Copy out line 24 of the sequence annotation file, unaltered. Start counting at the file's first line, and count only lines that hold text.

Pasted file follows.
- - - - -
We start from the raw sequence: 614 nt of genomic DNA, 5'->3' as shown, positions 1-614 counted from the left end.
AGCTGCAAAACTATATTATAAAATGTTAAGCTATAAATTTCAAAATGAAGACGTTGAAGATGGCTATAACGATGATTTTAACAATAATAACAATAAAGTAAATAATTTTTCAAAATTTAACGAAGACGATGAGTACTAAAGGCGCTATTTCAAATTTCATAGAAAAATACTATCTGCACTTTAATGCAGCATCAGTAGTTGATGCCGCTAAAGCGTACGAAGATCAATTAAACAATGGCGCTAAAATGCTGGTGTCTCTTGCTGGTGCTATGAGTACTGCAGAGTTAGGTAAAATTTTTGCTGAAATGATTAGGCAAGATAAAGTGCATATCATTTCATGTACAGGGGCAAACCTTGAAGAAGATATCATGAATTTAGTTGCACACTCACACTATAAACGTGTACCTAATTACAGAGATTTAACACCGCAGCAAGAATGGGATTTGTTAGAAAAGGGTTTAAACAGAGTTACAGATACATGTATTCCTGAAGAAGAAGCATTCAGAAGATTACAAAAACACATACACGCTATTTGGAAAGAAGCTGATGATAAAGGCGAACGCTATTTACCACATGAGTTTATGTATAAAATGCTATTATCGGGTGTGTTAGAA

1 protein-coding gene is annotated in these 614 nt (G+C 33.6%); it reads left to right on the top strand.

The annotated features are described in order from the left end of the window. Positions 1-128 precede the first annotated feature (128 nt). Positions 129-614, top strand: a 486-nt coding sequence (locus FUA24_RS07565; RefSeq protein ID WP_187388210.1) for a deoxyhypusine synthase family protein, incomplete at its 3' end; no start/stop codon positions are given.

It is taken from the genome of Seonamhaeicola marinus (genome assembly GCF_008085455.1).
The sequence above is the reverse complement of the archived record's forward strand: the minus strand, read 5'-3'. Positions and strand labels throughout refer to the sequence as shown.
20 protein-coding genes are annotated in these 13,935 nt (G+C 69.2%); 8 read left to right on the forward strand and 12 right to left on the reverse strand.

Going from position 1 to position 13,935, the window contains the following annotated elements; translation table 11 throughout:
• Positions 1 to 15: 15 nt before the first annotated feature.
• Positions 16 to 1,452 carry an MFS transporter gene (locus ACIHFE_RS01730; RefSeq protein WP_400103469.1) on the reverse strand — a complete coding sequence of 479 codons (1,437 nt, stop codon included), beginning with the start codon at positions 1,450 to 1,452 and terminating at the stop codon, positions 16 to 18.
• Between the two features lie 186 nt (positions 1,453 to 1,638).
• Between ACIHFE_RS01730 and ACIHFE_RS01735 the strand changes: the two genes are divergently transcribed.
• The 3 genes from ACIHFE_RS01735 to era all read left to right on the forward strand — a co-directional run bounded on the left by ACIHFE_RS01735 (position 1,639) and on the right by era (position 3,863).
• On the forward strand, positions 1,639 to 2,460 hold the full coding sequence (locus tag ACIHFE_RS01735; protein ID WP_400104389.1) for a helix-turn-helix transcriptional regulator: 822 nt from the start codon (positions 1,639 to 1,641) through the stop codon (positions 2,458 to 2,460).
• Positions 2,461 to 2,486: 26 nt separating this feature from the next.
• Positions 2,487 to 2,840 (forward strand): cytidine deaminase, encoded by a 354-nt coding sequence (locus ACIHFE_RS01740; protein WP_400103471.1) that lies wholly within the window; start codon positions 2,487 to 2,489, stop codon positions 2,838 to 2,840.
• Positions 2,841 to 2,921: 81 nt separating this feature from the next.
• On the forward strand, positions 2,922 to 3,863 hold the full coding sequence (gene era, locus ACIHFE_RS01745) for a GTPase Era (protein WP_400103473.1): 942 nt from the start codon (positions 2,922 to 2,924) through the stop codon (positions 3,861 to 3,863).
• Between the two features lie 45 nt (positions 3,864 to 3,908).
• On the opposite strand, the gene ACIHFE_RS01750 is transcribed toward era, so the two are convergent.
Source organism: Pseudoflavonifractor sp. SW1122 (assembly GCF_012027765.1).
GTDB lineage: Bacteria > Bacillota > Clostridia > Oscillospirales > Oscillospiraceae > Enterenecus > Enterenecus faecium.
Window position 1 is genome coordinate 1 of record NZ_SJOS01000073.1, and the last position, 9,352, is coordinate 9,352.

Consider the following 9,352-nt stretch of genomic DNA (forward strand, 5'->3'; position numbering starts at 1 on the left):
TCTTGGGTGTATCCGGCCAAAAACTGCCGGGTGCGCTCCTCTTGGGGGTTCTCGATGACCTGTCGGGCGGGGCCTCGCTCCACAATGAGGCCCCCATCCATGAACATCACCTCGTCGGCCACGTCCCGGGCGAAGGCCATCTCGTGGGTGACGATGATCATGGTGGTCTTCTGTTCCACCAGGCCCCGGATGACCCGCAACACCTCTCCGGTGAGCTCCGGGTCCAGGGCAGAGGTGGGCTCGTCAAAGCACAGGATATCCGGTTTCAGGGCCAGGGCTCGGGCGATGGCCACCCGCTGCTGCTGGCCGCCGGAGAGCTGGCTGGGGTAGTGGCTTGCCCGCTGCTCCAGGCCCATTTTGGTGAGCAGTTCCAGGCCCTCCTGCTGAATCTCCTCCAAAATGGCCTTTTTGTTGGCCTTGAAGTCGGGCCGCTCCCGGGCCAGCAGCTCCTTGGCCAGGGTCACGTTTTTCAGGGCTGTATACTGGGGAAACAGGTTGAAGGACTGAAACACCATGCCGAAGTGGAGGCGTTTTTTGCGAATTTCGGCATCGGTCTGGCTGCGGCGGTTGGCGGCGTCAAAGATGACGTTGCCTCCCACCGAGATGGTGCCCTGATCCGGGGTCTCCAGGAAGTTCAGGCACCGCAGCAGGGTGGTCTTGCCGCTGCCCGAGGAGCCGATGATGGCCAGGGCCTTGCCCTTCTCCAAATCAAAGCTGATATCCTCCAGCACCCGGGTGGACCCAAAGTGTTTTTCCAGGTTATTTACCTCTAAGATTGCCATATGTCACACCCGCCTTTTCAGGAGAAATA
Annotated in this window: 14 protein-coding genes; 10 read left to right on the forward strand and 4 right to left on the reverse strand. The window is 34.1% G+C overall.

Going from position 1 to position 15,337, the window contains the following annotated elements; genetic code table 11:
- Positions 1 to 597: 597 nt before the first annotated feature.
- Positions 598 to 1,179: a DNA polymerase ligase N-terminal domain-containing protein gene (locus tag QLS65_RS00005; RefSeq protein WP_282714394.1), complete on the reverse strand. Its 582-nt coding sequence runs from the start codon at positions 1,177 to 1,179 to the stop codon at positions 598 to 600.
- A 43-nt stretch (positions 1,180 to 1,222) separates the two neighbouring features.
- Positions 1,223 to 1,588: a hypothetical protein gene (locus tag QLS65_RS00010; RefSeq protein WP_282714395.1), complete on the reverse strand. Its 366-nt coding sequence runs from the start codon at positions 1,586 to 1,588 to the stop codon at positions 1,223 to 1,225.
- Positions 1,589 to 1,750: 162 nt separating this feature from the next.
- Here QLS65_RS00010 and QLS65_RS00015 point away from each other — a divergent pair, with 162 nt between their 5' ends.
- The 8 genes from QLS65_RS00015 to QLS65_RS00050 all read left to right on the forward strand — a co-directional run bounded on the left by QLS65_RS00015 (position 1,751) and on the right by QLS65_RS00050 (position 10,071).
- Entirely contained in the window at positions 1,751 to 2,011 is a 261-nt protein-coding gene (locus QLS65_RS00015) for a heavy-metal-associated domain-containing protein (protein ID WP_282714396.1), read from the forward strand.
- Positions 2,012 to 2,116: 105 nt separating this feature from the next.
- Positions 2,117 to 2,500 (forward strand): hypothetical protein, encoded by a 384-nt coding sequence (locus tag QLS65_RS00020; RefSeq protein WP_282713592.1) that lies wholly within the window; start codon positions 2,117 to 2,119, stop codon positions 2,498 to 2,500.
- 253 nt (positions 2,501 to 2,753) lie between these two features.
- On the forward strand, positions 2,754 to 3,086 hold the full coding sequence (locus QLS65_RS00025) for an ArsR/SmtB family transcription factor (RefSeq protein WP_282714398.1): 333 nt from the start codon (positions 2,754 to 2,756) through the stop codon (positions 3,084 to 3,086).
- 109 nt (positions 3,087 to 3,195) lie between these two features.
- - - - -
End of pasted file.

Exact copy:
Consider the following 9,352-nt stretch of genomic DNA (forward strand, 5'->3'; position numbering starts at 1 on the left):